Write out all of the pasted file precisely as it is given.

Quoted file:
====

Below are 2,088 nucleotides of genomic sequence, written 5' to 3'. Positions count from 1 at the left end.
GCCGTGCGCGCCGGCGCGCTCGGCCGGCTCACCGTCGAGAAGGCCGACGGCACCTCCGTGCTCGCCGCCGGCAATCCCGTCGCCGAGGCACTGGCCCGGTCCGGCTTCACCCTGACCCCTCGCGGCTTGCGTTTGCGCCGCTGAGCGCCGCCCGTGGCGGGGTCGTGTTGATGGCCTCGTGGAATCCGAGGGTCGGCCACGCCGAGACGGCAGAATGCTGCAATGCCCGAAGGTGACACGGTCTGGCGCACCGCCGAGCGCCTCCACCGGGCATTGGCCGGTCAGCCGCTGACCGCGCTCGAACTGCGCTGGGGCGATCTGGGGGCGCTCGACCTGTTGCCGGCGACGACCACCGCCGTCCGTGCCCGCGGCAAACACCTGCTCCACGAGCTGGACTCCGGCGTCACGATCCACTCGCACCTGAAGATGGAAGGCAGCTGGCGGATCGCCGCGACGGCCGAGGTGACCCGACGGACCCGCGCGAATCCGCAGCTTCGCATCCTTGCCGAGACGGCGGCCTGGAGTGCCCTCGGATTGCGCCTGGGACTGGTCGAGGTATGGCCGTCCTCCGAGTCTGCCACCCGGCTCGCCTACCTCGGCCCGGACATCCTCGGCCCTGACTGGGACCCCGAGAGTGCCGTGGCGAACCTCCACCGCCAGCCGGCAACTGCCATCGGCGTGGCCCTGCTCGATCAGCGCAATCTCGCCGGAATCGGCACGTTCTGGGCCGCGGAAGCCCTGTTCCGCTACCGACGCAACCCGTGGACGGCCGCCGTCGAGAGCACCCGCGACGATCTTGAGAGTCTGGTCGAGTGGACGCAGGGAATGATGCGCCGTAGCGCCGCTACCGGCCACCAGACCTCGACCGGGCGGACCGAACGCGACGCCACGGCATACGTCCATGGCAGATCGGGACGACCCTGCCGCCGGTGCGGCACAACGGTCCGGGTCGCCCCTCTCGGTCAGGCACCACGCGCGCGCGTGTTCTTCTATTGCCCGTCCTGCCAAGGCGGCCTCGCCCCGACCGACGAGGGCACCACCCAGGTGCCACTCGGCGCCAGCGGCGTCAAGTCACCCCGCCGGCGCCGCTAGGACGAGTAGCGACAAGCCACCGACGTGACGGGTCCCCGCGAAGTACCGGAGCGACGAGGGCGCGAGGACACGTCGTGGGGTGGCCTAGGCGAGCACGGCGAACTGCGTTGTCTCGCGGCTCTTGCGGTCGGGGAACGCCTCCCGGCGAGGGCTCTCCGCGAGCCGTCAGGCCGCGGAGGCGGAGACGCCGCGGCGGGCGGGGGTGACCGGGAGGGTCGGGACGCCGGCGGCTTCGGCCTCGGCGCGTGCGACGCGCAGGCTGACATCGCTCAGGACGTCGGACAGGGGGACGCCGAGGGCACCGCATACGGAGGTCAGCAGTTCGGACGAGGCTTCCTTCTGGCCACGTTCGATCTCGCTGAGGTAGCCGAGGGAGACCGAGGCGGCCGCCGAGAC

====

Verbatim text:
Below are 2,088 nucleotides of genomic sequence, written 5' to 3'. Positions count from 1 at the left end.
GCCGTGCGCGCCGGCGCGCTCGGCCGGCTCACCGTCGAGAAGGCCGACGGCACCTCCGTGCTCGCCGCCGGCAATCCCGTCGCCGAGGCACTGGCCCGGTCCGGCTTCACCCTGACCCCTCGCGGCTTGCGTTTGCGCCGCTGAGCGCCGCCCGTGGCGGGGTCGTGTTGATGGCCTCGTGGAATCCGAGGGTCGGCCACGCCGAGACGGCAGAATGCTGCAATGCCCGAAGGTGACACGGTCTGGCGCACCGCCGAGCGCCTCCACCGGGCATTGGCCGGTCAGCCGCTGACCGCGCTCGAACTGCGCTGGGGCGATCTGGGGGCGCTCGACCTGTTGCCGGCGACGACCACCGCCGTCCGTGCCCGCGGCAAACACCTGCTCCACGAGCTGGACTCCGGCGTCACGATCCACTCGCACCTGAAGATGGAAGGCAGCTGGCGGATCGCCGCGACGGCCGAGGTGACCCGACGGACCCGCGCGAATCCGCAGCTTCGCATCCTTGCCGAGACGGCGGCCTGGAGTGCCCTCGGATTGCGCCTGGGACTGGTCGAGGTATGGCCGTCCTCCGAGTCTGCCACCCGGCTCGCCTACCTCGGCCCGGACATCCTCGGCCCTGACTGGGACCCCGAGAGTGCCGTGGCGAACCTCCACCGCCAGCCGGCAACTGCCATCGGCGTGGCCCTGCTCGATCAGCGCAATCTCGCCGGAATCGGCACGTTCTGGGCCGCGGAAGCCCTGTTCCGCTACCGACGCAACCCGTGGACGGCCGCCGTCGAGAGCACCCGCGACGATCTTGAGAGTCTGGTCGAGTGGACGCAGGGAATGATGCGCCGTAGCGCCGCTACCGGCCACCAGACCTCGACCGGGCGGACCGAACGCGACGCCACGGCATACGTCCATGGCAGATCGGGACGACCCTGCCGCCGGTGCGGCACAACGGTCCGGGTCGCCCCTCTCGGTCAGGCACCACGCGCGCGCGTGTTCTTCTATTGCCCGTCCTGCCAAGGCGGCCTCGCCCCGACCGACGAGGGCACCACCCAGGTGCCACTCGGCGCCAGCGGCGTCAAGTCACCCCGCCGGCGCCGCTAGGACGAGTAGCGACAAGCCACCGACGTGACGGGTCCCCGCGAAGTACCGGAGCGACGAGGGCGCGAGGACACGTCGTGGGGTGGCCTAGGCGAGCACGGCGAACTGCGTTGTCTCGCGGCTCTTGCGGTCGGGGAACGCCTCCCGGCGAGGGCTCTCCGCGAGCCGTCAGGCCGCGGAGGCGGAGACGCCGCGGCGGGCGGGGGTGACCGGGAGGGTCGGGACGCCGGCGGCTTCGGCCTCGGCGCGTGCGACGCGCAGGCTGACATCGCTCAGGACGTCGGACAGGGGGACGCCGAGGGCACCGCATACGGAGGTCAGCAGTTCGGACGAGGCTTCCTTCTGGCCACGTTCGATCTCGCTGAGGTAGCCGAGGGAGACCGAGGCGGCCGCCGAGAC